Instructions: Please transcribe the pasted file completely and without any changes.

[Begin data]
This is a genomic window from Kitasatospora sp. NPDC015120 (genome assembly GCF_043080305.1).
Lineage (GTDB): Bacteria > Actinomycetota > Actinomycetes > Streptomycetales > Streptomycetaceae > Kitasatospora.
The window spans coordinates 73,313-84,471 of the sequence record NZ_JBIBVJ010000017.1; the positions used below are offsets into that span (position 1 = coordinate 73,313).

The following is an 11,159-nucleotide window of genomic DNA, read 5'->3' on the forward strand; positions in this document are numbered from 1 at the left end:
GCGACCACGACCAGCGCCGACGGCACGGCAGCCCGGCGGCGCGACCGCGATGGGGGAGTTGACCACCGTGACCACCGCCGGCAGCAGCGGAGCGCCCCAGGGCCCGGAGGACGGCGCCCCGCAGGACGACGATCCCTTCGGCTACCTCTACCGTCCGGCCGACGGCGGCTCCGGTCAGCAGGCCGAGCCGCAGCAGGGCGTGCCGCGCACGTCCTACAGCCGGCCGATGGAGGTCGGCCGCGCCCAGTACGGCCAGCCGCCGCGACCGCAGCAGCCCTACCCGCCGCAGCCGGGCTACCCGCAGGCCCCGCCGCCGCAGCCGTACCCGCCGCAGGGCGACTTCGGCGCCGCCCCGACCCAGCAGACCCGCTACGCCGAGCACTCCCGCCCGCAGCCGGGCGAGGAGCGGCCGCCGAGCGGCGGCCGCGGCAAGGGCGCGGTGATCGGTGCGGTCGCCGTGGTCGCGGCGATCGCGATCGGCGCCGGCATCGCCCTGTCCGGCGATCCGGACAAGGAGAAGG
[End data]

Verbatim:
This is a genomic window from Kitasatospora sp. NPDC015120 (genome assembly GCF_043080305.1).
Lineage (GTDB): Bacteria > Actinomycetota > Actinomycetes > Streptomycetales > Streptomycetaceae > Kitasatospora.
The window spans coordinates 73,313-84,471 of the sequence record NZ_JBIBVJ010000017.1; the positions used below are offsets into that span (position 1 = coordinate 73,313).

The following is an 11,159-nucleotide window of genomic DNA, read 5'->3' on the forward strand; positions in this document are numbered from 1 at the left end:
GCGACCACGACCAGCGCCGACGGCACGGCAGCCCGGCGGCGCGACCGCGATGGGGGAGTTGACCACCGTGACCACCGCCGGCAGCAGCGGAGCGCCCCAGGGCCCGGAGGACGGCGCCCCGCAGGACGACGATCCCTTCGGCTACCTCTACCGTCCGGCCGACGGCGGCTCCGGTCAGCAGGCCGAGCCGCAGCAGGGCGTGCCGCGCACGTCCTACAGCCGGCCGATGGAGGTCGGCCGCGCCCAGTACGGCCAGCCGCCGCGACCGCAGCAGCCCTACCCGCCGCAGCCGGGCTACCCGCAGGCCCCGCCGCCGCAGCCGTACCCGCCGCAGGGCGACTTCGGCGCCGCCCCGACCCAGCAGACCCGCTACGCCGAGCACTCCCGCCCGCAGCCGGGCGAGGAGCGGCCGCCGAGCGGCGGCCGCGGCAAGGGCGCGGTGATCGGTGCGGTCGCCGTGGTCGCGGCGATCGCGATCGGCGCCGGCATCGCCCTGTCCGGCGATCCGGACAAGGAGAAGG